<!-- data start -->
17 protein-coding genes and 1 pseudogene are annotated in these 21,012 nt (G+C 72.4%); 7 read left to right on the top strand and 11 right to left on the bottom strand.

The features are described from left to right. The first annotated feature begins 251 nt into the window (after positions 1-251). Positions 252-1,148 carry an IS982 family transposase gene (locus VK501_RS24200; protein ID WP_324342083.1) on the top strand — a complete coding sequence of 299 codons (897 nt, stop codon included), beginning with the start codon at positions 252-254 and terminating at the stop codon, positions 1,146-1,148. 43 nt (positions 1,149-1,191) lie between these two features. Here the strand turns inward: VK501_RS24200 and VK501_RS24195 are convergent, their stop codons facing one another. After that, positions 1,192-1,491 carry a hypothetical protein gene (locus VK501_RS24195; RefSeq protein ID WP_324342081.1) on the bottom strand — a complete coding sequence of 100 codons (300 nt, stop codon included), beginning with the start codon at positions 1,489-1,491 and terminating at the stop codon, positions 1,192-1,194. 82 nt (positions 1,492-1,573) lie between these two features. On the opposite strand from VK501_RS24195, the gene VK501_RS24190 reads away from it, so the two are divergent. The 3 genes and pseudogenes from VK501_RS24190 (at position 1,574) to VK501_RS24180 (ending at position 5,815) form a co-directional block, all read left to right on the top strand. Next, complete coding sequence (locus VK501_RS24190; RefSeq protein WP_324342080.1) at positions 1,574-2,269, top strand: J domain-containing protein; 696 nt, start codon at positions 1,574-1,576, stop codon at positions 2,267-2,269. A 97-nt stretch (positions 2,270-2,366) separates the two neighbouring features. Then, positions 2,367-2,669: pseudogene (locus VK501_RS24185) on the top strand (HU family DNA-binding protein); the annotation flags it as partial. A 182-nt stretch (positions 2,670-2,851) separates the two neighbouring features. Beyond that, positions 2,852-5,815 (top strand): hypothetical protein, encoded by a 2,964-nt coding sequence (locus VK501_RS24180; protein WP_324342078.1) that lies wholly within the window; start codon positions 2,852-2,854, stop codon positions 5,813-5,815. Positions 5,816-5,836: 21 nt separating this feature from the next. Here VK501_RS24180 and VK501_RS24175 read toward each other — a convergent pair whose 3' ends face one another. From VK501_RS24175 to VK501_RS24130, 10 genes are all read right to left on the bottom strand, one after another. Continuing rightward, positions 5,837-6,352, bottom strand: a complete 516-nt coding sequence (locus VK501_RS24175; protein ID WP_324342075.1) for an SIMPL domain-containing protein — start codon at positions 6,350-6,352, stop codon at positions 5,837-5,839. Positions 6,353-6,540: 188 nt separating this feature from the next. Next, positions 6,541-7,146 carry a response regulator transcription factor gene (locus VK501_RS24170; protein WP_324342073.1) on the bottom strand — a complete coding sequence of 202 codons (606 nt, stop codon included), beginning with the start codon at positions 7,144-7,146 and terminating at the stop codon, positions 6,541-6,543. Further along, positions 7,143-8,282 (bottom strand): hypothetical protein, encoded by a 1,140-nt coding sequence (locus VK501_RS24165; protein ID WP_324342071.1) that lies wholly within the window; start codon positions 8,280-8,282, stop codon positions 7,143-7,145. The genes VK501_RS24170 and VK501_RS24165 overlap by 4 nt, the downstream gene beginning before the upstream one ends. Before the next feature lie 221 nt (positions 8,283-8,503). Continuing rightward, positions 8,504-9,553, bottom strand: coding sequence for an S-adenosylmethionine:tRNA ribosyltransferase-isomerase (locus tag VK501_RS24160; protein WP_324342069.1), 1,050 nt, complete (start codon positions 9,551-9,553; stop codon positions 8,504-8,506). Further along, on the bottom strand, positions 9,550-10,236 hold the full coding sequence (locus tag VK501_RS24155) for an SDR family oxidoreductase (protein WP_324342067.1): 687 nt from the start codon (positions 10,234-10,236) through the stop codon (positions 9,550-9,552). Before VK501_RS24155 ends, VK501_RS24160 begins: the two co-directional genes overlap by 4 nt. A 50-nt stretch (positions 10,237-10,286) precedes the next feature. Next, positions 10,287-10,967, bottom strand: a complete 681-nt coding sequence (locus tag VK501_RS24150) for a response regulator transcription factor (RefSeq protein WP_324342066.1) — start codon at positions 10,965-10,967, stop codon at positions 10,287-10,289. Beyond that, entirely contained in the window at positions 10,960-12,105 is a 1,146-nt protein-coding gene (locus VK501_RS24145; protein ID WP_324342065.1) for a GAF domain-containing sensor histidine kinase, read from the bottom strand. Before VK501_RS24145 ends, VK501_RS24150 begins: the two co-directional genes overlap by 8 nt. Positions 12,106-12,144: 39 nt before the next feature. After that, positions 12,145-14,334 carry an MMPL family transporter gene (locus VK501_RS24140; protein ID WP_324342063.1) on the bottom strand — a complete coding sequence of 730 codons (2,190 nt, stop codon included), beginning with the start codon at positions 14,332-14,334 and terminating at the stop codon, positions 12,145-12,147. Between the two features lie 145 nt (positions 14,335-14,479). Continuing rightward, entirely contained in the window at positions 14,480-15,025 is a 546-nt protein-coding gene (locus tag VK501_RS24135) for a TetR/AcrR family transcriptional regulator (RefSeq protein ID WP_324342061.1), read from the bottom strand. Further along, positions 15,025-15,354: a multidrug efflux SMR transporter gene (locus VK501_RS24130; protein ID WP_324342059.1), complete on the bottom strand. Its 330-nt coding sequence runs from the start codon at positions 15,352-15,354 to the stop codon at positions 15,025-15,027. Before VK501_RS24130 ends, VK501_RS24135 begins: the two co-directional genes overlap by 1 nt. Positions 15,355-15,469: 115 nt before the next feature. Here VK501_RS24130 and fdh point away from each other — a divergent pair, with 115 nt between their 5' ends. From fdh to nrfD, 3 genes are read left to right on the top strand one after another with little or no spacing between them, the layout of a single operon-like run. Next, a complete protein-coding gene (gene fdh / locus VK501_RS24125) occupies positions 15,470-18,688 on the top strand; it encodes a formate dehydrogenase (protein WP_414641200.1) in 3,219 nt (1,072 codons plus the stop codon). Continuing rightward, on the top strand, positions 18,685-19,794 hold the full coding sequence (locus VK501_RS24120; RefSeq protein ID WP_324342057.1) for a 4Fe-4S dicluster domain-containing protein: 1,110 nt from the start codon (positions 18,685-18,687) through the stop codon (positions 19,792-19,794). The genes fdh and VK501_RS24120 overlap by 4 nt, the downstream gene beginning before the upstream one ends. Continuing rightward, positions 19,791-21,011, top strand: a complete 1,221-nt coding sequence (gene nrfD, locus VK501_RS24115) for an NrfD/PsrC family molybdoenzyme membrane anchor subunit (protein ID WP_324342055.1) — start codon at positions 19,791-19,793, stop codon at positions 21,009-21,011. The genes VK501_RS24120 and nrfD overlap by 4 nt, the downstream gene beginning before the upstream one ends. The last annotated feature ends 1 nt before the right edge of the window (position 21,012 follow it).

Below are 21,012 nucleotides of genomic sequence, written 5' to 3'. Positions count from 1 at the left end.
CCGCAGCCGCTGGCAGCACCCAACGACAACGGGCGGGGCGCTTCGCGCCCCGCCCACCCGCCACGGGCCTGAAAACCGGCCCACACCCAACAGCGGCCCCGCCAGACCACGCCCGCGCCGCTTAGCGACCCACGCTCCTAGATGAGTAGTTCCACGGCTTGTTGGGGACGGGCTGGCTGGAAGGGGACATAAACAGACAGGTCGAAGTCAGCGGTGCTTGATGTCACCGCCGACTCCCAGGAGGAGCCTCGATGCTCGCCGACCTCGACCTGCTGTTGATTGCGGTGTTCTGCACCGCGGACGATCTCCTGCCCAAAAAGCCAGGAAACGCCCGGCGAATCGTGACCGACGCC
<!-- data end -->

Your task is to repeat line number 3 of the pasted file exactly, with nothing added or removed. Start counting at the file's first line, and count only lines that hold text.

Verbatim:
Below are 21,012 nucleotides of genomic sequence, written 5' to 3'. Positions count from 1 at the left end.